Eric Carlson is taking his shot at the Meadowlands this winter. Personally I love it when the newcomers come and take their chance at the Meadowlands, it was one of the best things in its early years, when the likes of Peter Blood, William Fahy, Walter Paisley, Gerald Sarama, Greg Wright, and others would decide to take a shot. Some left after a season or earlier, others stuck around for a while. The Meadowlands was never an easy track to thrive at and it is still somewhat challenging but it the infusion of new drivers made things interesting and allowed for great wagering opportunities.
Deweycheatemnhowe is another top stallion to get out of Ontario with all the uncertainty regarding the racing and breeding programs. The beneficiary of this defection is New York State as Dewey will be standing at Morrisville College for a fee of $10,000. To see what is happening to what arguably was considered the best breeding program in North America is criminal.
In the meanwhile, slots will remain at Western Fair District and Kawartha Downs as they have signed lease agreements with the OLG to keep the machines running until new casinos are built (possibly at the track). While the tracks will benefit from this arrangement and keep the tracks operating, it is unknown if this will benefit purses in any manner.
Go West Young Man: Not all of Canada is against racing. In British Columbia, slot revenue going to horse racing will rise from the current level of 15.5% to 25%, an almost 10% increase in support. Unfortunately, with only 89 standardbred race days each year, it is not as if BC racing could support a massive influx of horses, but still it is nice to see things go up somewhere in Canada.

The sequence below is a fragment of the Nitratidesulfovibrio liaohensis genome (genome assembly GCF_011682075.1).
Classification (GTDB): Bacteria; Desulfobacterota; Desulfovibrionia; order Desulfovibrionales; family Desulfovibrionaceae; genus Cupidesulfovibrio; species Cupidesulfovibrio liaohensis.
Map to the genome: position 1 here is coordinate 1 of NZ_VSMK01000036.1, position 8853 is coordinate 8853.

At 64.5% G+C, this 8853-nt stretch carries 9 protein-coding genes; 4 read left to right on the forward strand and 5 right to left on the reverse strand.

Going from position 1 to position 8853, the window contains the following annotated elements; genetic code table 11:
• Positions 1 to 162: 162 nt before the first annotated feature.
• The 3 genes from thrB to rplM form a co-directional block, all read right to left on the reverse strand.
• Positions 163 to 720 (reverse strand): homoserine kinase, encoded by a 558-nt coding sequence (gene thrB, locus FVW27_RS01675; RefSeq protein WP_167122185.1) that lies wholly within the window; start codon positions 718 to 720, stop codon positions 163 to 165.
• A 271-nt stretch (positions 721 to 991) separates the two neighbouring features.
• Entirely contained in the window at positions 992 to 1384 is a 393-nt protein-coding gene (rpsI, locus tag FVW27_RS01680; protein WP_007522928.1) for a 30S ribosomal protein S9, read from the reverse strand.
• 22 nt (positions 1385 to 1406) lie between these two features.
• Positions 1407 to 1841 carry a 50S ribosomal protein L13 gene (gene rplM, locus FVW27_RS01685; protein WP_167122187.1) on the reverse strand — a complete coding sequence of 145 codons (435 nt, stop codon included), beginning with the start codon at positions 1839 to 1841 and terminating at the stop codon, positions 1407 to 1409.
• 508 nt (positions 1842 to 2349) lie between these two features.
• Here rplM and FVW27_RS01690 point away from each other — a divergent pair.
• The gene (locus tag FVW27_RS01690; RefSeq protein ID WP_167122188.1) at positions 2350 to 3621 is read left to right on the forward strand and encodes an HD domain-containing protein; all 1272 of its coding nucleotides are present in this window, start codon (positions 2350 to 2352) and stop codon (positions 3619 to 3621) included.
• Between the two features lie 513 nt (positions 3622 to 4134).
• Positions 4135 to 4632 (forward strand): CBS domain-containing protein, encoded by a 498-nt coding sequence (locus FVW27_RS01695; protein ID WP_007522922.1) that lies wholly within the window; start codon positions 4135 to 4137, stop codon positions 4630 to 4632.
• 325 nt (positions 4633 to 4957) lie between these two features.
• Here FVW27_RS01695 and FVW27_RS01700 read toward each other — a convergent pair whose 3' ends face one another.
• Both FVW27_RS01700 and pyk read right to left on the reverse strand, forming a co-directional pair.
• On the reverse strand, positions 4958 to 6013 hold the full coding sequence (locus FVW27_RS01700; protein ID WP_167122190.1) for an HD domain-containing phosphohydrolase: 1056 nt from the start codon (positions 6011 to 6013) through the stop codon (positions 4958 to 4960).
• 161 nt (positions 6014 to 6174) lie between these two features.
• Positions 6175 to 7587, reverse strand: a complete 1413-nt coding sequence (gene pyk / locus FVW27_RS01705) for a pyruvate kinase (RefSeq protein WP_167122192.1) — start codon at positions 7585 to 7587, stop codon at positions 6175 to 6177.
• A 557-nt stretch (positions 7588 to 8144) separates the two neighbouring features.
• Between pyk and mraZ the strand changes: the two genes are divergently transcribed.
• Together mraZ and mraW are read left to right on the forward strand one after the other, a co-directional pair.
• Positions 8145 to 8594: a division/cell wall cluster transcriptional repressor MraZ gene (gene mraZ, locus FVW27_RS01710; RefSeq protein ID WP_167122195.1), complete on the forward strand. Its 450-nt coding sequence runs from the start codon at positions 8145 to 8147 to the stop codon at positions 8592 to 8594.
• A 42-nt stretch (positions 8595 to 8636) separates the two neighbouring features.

Walnridge Farm is the NJ Breeder of the Year. While congratulations are in order for the Meirs in keeping Walnridge Farm going, we must note the number of breeders competing each year for this award is getting smaller each year. This is not meant to cheapen the Meir's accomplishment. Hopefully this will change in the future but right now, things are gloomy in the Garden State.
In Federal court, the Judge handling the New Jersey Sports Wagering lawsuit has found the leagues do have legal standing to contest the state statute authorizing sports wagering in New Jersey. This was expected even by Governor Christie. What was not addressed was the question of the constitutionality of the Federal law banning sports wagering. That question will wait until after January 20 when the Feds need to decide whether or not to defend the constitutionality of the law. While the state can issue a license to Monmouth Park as soon as January 9, I wouldn't suggest anyone plan on placing a legal wager there as I expect either the state to delay issuing a license or the NFL obtaining an injunction against it.
I realize I am a cynic when it comes to this issue, but I suspect if the leagues got a cut of the action, their opposition to sports wagering would melt away That being said, what puzzles me is how any state can in effect confiscate the rights of the leagues and offer gambling on their games without paying any compensation to the leagues for the right to use these games. Alas, I imagine this is the beauty of being the government.
Au Revoir Trot/Pace set for December 27. Call me a sentimentalist, but I love these Au Revoir-type races, where the 14 year olds get one last chance on the track before they head off for retirement. To see these horses still competing until this age is a testament to their determination and competitiveness. While they may not be champions in the classical sense of the term, they are champions in their own right.
A field of five pacers and two trotters (that's correct) will compete in Monticello Raceway's Au Revoir Race this coming Thursday, December 27. Thanks to the NYSRWB, an exception has been made to allow the trotters to race with the pacers in a wagering event. As a result of this decision, the trotters draw the inside two posts and sure enough, the trotter Speedy Big Ras is the morning line favorite. No matter where they finish, here's wishing these seven horses a wonderful retirement from racing. May their retirment off the track last as long as their racing campaigns.